Sail Concepts

Beamed Sails: The Problem with Lasers

August 25, 2014

We saw on Friday through Jim Benford’s work that pushing a large sail with a neutral particle beam is a promising way to get around the Solar System, although it presents difficulties for interstellar work. Benford was analyzing an earlier paper by Alan Mole, which had in turn drawn on issues Dana Andrews raised about […]

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Sails Driven by Diverging Neutral Particle Beams

August 22, 2014

Is it possible to use a particle beam to push a sail to interstellar velocities? Back in the spring I looked at aerospace engineer Alan Mole’s ideas on the subject (see Interstellar Probe: The 1 KG Mission and the posts immediately following). Mole had described a one-kilogram interstellar payload delivered by particle beam in a […]

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Electric Sail Concept Moves Forward

August 11, 2014

Just how we follow up on the investigations of New Horizons remains an open question. But we need to be thinking about how we can push past the outer planets to continue our study of the heliopause and the larger interstellar environment in which the Sun moves. I notice that Bruce Wiegmann, writing a precis […]

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A Spacecraft in Your Pocket

July 22, 2014

Last week we looked at Mason Peck’s ideas on ‘Sprites,’ tiny spacecraft the size of computer chips that could be sent in swarms to targets near and far. I was particularly interested in Peck’s idea of using Jupiter as a massive particle accelerator, bringing huge numbers of Sprites up to speeds in the range of […]

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‘Smart Pellets’ and Interstellar Propulsion

July 16, 2014

When Clifford Singer proposed in his 1980 paper that a stream of pellets could be used to drive an interstellar vehicle, the idea emerged at a time when Robert Forward had already drawn attention to a different kind of beamed propulsion. Forward’s sail missions used a beamed laser from an array near the Sun, and […]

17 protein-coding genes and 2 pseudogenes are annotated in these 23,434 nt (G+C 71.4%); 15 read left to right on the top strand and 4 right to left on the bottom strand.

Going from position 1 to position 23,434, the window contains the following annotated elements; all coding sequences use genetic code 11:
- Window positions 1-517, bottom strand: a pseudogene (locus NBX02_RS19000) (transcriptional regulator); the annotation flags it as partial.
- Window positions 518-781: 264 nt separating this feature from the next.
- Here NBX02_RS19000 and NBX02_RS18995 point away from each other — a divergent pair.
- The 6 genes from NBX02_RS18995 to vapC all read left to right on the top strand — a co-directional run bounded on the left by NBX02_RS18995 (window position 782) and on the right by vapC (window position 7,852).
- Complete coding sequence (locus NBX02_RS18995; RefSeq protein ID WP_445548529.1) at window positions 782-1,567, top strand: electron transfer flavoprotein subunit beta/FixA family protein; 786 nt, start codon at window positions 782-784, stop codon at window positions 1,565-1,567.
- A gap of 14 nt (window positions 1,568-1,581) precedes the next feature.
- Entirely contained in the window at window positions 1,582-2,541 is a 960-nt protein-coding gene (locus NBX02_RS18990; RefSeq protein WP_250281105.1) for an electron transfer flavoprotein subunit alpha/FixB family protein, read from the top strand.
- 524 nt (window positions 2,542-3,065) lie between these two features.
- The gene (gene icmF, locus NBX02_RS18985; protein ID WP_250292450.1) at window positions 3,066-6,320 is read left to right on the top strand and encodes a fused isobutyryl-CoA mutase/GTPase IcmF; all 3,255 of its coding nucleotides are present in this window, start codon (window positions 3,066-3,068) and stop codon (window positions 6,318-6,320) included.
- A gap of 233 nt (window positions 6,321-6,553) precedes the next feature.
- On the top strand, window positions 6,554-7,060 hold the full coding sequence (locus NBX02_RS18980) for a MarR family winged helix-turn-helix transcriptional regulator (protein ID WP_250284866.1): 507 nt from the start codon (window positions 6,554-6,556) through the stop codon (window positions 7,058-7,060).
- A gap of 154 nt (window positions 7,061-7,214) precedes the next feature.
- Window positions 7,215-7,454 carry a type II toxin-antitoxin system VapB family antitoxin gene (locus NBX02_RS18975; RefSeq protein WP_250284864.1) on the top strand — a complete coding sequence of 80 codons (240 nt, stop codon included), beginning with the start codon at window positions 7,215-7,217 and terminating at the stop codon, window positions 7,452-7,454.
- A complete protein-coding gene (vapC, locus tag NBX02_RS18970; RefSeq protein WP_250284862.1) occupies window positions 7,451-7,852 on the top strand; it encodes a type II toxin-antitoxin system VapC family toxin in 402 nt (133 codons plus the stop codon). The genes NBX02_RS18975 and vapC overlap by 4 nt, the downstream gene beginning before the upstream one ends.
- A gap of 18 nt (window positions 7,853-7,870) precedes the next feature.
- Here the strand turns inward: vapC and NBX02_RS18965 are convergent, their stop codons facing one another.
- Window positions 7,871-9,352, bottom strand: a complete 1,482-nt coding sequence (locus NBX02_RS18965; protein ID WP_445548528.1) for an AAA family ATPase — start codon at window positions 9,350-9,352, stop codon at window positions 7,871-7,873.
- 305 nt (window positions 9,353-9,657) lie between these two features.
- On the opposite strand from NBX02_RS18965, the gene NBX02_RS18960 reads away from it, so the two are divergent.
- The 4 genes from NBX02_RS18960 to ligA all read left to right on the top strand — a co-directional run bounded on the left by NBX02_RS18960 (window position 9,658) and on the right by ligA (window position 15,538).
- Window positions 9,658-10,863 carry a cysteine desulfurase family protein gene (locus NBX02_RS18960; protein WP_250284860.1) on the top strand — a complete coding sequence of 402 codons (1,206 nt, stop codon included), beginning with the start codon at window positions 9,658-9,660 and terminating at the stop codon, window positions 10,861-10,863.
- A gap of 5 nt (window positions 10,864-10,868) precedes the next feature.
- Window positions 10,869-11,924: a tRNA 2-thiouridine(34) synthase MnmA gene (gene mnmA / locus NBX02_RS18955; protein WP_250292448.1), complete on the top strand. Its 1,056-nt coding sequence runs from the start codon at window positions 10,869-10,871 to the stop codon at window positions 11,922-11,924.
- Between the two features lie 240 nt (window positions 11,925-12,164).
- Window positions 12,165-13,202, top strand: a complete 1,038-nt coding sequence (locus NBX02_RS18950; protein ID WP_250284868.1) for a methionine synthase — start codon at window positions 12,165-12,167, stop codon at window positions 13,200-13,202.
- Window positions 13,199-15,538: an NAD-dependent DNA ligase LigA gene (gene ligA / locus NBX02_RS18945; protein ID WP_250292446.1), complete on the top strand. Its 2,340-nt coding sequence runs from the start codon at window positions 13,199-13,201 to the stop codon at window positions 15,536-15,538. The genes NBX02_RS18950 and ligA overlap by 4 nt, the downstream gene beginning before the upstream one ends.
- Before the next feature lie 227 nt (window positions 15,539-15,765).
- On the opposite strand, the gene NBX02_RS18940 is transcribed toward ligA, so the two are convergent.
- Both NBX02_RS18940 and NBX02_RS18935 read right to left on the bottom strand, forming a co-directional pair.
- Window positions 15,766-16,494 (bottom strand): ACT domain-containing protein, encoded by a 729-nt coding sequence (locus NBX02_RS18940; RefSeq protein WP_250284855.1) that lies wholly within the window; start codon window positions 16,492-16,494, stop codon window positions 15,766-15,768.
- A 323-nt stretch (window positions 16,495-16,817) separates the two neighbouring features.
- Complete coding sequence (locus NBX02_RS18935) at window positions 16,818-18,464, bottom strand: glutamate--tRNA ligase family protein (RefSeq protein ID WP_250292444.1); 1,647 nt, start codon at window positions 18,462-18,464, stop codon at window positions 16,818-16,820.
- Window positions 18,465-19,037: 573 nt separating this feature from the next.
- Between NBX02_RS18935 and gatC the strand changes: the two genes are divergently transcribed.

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Clifford Singer: Propulsion by Pellet Stream

July 15, 2014

Small payloads make sense if we can extract maximum value from them. But remember the problem posed by the rocket equation: It’s not just the size of the payload that counts. A chemical rocket has to carry more and more propellant to carry the propellant it needs to carry more propellant, and so on, up […]

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Reflections on the LightSail Project

July 10, 2014

I was delighted to see Doug Stetson, the program manager for The Planetary Society’s LightSail effort, quoting Johannes Kepler in last night’s webcast. If you missed the Pasadena event, which took place at the KPCC Crawford Family Forum in Pasadena, CA, you can watch the recorded session here, and I highly recommend it. Kepler’s 1610 […]

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Focus on LightSail-A

July 9, 2014

As Cosmos 1 demonstrated, launching solar sails isn’t always easy. The Planetary Society’s sail perished thanks to a malfunctioning Volna booster not long after launch in 2005. When NASA attempted to launch its NanoSail-D in 2008, a problem aboard the Falcon 1 booster destroyed the craft. And when the agency launched the backup, NanoSail-D2, in […]

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Cosmos 1 in Context

July 8, 2014

We’re coming up on the tenth anniversary of Centauri Dreams, and it doesn’t surprise me even remotely that two of the earliest stories I ever wrote for the site involve solar sails. August 17, 2004’s Solar Sail Test by Japan talks about the Japanese Institute of Space Astronautical Science testing sail deployment strategies, and the […]

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Sailing to Halley’s Comet

July 7, 2014

We have interesting solar sail news coming up later this week, so it seems a good time to lead into it with some thoughts on NASA’s early solar sail work. For the theoretical work for a sail rendezvous with Halley’s Comet was well along in the 1970s, when Louis Friedman, later a founder and executive […]

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